|Publication number||US6789911 B2|
|Application number||US 10/053,937|
|Publication date||Sep 14, 2004|
|Filing date||Jan 24, 2002|
|Priority date||Jul 25, 2001|
|Also published as||US20030021102|
|Publication number||053937, 10053937, US 6789911 B2, US 6789911B2, US-B2-6789911, US6789911 B2, US6789911B2|
|Inventors||Webb Nelson, Mark Chernick|
|Original Assignee||Webb Nelson, Mark Chernick|
|Export Citation||BiBTeX, EndNote, RefMan|
|Patent Citations (11), Referenced by (5), Classifications (19), Legal Events (3)|
|External Links: USPTO, USPTO Assignment, Espacenet|
This application is a continuation-in-part of U.S. patent application Ser. No. 09/912,659, filed Jul. 25, 2001 and entitled Decorative Structure Having Dispersed Sources Of Illumination.
1. Field of the Invention
The present invention relates to decorative structures that are illuminated with multiple light sources. More particularly, the present invention relates to decorative structures, such as pinwheels, bows and folded ribbons that are illuminated using multiple light sources.
2. Prior Art Statement
Traditional decorative bows are typically made from looped strips of paper or fabric that are folded in a symmetrical pattern. Decorative bows are commonly used as decorations on packages. Such bows are also used as Christmas tree decorations, door decorations, wall hangings and the like. A variation of the folded bow is the pinwheel. In a pinwheel, material is folded and looped to form vanes instead of decorative loops. The center of each folded vane is then attached to an axle pin. This enables the folded vanes of the pinwheel to turn as the vanes of the pinwheel catch the wind. Pinwheels, like traditional bows, are also used to adorn packages and form decorative objects.
Typically, the aesthetic value of a bow or pinwheel relies greatly on the material used to form that object and the complexity of the folds used in its creation. For this reason, bows and pinwheels are often made from brightly colored and/or decorated materials. In an attempt to make bows and pinwheels even more noticeable, illumination sources have been added to bows and pinwheels. The illumination sources illuminate the folds of the bow or pinwheel, thereby making the structure more noticeable, especially in low light conditions.
Traditional decorative bows are stationary objects. As such, illuminating a traditional bow is not a complex endeavor. Illumination sources are placed into the bow. If multiple illumination sources are used, the various illumination sources are connected in series with wire. The wire is then hidden within the folds of the bow. The problems associated with illuminating a bow is that room must be made in or around the bow to hold the batteries for the lights. Furthermore, the cost of the batteries and illumination sources typically cost much more than does the bow itself. An example of an illuminated bow is shown in U.S. Pat. No. 6,174,072 to Root, Jr., entitled Illuminated Ornamental Apparatus.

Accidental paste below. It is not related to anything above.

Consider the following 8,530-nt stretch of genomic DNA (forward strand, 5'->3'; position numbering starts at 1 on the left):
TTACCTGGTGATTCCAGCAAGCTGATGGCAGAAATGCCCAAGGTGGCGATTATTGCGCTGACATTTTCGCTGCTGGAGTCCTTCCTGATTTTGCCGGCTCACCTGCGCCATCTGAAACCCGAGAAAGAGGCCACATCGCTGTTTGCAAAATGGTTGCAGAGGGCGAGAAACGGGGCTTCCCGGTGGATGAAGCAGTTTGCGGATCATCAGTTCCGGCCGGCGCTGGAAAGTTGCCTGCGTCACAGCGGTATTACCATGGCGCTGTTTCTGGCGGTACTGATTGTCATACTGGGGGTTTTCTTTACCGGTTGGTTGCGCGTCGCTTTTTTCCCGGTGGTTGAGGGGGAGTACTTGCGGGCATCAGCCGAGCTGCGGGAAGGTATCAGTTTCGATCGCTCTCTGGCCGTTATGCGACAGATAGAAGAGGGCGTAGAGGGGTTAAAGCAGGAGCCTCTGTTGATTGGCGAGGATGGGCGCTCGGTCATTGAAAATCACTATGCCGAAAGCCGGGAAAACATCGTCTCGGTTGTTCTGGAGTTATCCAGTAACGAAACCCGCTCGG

In a pinwheel, the vanes of the pinwheel turn in the wind. As such, it is much more difficult to illuminate the vanes of a pinwheel. To electrically illuminate any object, there must be a light and a power source for that light. As such, to electrically illuminate a pinwheel, lights and a power source must be added to the pinwheel. Traditional lights require the use of batteries that are fairly heavy. Such batteries cannot be placed on the vanes of a pinwheel because the added mass would make the pinwheel too heavy to be turned by a light wind. As a consequence, batteries are not placed on the vanes. Individual lights on the vanes can be joined to a stationary common power source using wiping contacts. However, such an assembly is very expensive to manufacture. A cheaper way to illuminate a pinwheel is to provide a stationary source of illumination that emits light towards the moving vanes. A pinwheel with a stationary internal source of illumination is shown in U.S. Pat. No. 2,857,507 to Stec, entitled Electric Lawn Ornament.
U.S. Pat. No. 5,092,809 to Kessler, entitled Pinwheel Toy, exemplifies a pinwheel that relies upon external light for illumination. However, stationary light source tend not to be as visually interesting as are moving light sources.